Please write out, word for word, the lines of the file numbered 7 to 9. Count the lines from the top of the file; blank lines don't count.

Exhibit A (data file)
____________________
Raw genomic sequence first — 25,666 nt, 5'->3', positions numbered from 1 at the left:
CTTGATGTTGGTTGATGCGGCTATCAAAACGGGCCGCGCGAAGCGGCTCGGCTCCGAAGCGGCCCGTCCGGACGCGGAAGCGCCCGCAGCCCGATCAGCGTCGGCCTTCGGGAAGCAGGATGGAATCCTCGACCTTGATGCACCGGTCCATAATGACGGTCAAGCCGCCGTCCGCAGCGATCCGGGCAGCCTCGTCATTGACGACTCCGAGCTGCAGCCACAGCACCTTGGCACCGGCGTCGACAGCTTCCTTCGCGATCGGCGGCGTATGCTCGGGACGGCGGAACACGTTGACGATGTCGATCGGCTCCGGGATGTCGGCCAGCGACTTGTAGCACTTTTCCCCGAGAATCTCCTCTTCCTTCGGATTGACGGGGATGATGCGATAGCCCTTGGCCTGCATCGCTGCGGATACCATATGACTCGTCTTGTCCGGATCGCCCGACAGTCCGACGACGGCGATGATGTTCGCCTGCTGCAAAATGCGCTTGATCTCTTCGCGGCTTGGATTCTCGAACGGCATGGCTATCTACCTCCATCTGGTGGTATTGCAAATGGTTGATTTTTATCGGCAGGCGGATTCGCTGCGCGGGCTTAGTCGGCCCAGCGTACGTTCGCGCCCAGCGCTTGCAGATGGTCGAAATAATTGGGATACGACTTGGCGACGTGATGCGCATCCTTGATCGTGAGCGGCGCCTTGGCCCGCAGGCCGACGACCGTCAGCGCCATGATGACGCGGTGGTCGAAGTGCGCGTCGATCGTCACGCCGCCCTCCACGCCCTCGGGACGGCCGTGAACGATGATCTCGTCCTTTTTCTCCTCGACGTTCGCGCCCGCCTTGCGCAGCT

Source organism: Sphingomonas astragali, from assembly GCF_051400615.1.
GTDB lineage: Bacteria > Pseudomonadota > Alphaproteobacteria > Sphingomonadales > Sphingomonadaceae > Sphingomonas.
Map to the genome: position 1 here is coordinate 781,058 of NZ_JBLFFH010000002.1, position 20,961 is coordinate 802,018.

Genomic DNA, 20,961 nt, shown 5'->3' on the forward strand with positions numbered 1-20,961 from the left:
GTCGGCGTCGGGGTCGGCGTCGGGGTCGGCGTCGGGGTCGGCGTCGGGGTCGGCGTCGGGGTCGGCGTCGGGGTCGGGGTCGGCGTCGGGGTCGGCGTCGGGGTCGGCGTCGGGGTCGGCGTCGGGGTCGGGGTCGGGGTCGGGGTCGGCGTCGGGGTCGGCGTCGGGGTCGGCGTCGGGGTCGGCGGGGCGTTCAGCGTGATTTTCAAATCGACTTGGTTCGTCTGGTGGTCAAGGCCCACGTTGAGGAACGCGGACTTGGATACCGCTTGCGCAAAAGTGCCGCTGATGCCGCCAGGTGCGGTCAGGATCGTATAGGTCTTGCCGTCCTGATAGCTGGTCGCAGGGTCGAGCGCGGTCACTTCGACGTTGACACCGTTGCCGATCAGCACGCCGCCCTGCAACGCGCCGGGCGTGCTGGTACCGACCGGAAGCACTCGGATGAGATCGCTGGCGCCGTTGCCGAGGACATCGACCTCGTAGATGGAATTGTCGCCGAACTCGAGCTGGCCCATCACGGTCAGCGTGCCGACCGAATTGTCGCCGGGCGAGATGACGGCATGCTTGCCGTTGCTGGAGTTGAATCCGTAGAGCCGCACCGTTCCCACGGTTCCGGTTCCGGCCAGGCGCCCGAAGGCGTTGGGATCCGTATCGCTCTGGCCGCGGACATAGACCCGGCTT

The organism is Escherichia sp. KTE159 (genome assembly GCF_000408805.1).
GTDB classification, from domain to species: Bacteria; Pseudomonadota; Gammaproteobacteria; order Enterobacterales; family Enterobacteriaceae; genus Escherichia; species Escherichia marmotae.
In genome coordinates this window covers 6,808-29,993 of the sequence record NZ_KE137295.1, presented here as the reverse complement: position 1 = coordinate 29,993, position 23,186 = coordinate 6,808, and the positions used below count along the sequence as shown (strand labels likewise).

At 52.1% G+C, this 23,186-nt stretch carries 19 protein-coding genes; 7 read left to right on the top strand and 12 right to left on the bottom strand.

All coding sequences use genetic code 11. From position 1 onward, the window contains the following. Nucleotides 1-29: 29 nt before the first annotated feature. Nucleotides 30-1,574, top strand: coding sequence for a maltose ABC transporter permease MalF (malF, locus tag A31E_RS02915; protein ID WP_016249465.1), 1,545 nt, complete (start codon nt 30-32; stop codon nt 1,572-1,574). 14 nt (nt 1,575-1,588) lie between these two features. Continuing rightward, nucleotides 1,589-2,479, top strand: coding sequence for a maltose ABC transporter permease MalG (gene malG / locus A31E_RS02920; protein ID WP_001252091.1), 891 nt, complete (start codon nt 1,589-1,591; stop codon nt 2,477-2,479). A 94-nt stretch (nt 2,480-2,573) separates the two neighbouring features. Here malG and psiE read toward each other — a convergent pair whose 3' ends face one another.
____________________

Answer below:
GTCGGCGTCGGGGTCGGCGTCGGGGTCGGCGTCGGGGTCGGCGTCGGGGTCGGCGTCGGGGTCGGCGTCGGGGTCGGGGTCGGCGTCGGGGTCGGCGTCGGGGTCGGCGTCGGGGTCGGCGTCGGGGTCGGGGTCGGGGTCGGGGTCGGCGTCGGGGTCGGCGTCGGGGTCGGCGTCGGGGTCGGCGGGGCGTTCAGCGTGATTTTCAAATCGACTTGGTTCGTCTGGTGGTCAAGGCCCACGTTGAGGAACGCGGACTTGGATACCGCTTGCGCAAAAGTGCCGCTGATGCCGCCAGGTGCGGTCAGGATCGTATAGGTCTTGCCGTCCTGATAGCTGGTCGCAGGGTCGAGCGCGGTCACTTCGACGTTGACACCGTTGCCGATCAGCACGCCGCCCTGCAACGCGCCGGGCGTGCTGGTACCGACCGGAAGCACTCGGATGAGATCGCTGGCGCCGTTGCCGAGGACATCGACCTCGTAGATGGAATTGTCGCCGAACTCGAGCTGGCCCATCACGGTCAGCGTGCCGACCGAATTGTCGCCGGGCGAGATGACGGCATGCTTGCCGTTGCTGGAGTTGAATCCGTAGAGCCGCACCGTTCCCACGGTTCCGGTTCCGGCCAGGCGCCCGAAGGCGTTGGGATCCGTATCGCTCTGGCCGCGGACATAGACCCGGCTT

The organism is Escherichia sp. KTE159 (genome assembly GCF_000408805.1).
GTDB classification, from domain to species: Bacteria; Pseudomonadota; Gammaproteobacteria; order Enterobacterales; family Enterobacteriaceae; genus Escherichia; species Escherichia marmotae.